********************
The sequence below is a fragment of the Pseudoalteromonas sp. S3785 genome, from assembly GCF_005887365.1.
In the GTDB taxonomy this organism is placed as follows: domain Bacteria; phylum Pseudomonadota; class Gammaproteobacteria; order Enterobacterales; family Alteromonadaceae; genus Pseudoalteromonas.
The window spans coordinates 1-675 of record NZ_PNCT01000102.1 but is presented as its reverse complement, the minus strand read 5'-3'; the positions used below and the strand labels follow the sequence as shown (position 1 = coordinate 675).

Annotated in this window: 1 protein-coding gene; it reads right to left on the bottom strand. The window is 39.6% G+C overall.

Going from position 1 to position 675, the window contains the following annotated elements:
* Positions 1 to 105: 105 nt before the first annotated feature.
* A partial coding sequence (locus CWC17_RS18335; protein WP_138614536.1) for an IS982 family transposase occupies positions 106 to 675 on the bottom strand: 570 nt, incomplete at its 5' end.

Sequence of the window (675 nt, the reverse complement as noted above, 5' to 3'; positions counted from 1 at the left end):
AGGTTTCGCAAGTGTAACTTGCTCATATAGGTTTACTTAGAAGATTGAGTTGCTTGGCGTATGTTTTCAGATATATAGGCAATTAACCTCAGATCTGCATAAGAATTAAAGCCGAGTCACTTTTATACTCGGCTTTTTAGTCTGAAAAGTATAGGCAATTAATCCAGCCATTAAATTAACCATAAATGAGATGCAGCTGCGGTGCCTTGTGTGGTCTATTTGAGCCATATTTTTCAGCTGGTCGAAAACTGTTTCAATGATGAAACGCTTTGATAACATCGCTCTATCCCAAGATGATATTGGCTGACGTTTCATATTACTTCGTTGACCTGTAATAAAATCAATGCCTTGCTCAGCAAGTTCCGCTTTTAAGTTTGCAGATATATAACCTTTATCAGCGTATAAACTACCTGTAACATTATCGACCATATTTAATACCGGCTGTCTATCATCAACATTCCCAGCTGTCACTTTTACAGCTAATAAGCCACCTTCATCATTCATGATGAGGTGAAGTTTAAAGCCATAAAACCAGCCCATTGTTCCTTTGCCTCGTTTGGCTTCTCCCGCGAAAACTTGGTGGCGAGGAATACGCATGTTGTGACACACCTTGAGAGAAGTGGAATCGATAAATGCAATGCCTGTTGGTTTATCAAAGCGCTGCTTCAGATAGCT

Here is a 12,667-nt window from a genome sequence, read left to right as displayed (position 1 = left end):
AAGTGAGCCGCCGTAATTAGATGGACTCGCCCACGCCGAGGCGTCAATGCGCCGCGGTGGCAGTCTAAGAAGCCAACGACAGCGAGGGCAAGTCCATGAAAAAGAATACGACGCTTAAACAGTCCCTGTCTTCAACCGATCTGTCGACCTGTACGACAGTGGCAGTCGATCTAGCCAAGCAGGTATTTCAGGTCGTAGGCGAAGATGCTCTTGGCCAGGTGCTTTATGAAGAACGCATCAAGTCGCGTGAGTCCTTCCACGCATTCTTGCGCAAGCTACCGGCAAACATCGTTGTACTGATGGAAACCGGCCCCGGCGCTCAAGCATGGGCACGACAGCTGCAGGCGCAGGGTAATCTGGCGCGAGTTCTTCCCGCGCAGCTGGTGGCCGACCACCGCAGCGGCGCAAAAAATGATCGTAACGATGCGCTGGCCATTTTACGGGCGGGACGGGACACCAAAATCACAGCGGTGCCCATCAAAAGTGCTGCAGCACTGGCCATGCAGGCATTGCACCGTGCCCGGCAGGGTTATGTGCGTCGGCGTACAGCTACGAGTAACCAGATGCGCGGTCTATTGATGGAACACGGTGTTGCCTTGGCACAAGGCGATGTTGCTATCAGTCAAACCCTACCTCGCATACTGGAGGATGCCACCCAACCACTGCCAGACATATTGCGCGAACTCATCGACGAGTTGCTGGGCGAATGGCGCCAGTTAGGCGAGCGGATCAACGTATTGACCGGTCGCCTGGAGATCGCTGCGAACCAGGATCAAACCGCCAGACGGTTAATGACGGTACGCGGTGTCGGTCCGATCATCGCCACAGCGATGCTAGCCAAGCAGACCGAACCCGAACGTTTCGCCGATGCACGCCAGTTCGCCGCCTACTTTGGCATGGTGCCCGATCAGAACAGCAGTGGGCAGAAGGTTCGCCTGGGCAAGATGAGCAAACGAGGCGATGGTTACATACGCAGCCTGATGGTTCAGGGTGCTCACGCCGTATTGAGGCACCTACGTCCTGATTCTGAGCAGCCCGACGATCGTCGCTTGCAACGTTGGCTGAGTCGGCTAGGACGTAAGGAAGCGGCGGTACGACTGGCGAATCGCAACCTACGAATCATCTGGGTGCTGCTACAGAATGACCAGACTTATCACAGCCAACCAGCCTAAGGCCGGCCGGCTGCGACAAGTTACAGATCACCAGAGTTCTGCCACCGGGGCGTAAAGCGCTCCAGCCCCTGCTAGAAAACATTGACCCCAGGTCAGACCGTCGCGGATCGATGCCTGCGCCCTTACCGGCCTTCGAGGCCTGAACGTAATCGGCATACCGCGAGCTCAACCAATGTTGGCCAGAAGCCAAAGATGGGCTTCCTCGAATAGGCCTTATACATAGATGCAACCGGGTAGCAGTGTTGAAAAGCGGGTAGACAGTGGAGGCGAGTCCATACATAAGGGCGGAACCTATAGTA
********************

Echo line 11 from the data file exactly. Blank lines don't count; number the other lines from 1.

AAGTGAGCCGCCGTAATTAGATGGACTCGCCCACGCCGAGGCGTCAATGCGCCGCGGTGGCAGTCTAAGAAGCCAACGACAGCGAGGGCAAGTCCATGAAAAAGAATACGACGCTTAAACAGTCCCTGTCTTCAACCGATCTGTCGACCTGTACGACAGTGGCAGTCGATCTAGCCAAGCAGGTATTTCAGGTCGTAGGCGAAGATGCTCTTGGCCAGGTGCTTTATGAAGAACGCATCAAGTCGCGTGAGTCCTTCCACGCATTCTTGCGCAAGCTACCGGCAAACATCGTTGTACTGATGGAAACCGGCCCCGGCGCTCAAGCATGGGCACGACAGCTGCAGGCGCAGGGTAATCTGGCGCGAGTTCTTCCCGCGCAGCTGGTGGCCGACCACCGCAGCGGCGCAAAAAATGATCGTAACGATGCGCTGGCCATTTTACGGGCGGGACGGGACACCAAAATCACAGCGGTGCCCATCAAAAGTGCTGCAGCACTGGCCATGCAGGCATTGCACCGTGCCCGGCAGGGTTATGTGCGTCGGCGTACAGCTACGAGTAACCAGATGCGCGGTCTATTGATGGAACACGGTGTTGCCTTGGCACAAGGCGATGTTGCTATCAGTCAAACCCTACCTCGCATACTGGAGGATGCCACCCAACCACTGCCAGACATATTGCGCGAACTCATCGACGAGTTGCTGGGCGAATGGCGCCAGTTAGGCGAGCGGATCAACGTATTGACCGGTCGCCTGGAGATCGCTGCGAACCAGGATCAAACCGCCAGACGGTTAATGACGGTACGCGGTGTCGGTCCGATCATCGCCACAGCGATGCTAGCCAAGCAGACCGAACCCGAACGTTTCGCCGATGCACGCCAGTTCGCCGCCTACTTTGGCATGGTGCCCGATCAGAACAGCAGTGGGCAGAAGGTTCGCCTGGGCAAGATGAGCAAACGAGGCGATGGTTACATACGCAGCCTGATGGTTCAGGGTGCTCACGCCGTATTGAGGCACCTACGTCCTGATTCTGAGCAGCCCGACGATCGTCGCTTGCAACGTTGGCTGAGTCGGCTAGGACGTAAGGAAGCGGCGGTACGACTGGCGAATCGCAACCTACGAATCATCTGGGTGCTGCTACAGAATGACCAGACTTATCACAGCCAACCAGCCTAAGGCCGGCCGGCTGCGACAAGTTACAGATCACCAGAGTTCTGCCACCGGGGCGTAAAGCGCTCCAGCCCCTGCTAGAAAACATTGACCCCAGGTCAGACCGTCGCGGATCGATGCCTGCGCCCTTACCGGCCTTCGAGGCCTGAACGTAATCGGCATACCGCGAGCTCAACCAATGTTGGCCAGAAGCCAAAGATGGGCTTCCTCGAATAGGCCTTATACATAGATGCAACCGGGTAGCAGTGTTGAAAAGCGGGTAGACAGTGGAGGCGAGTCCATACATAAGGGCGGAACCTATAGTA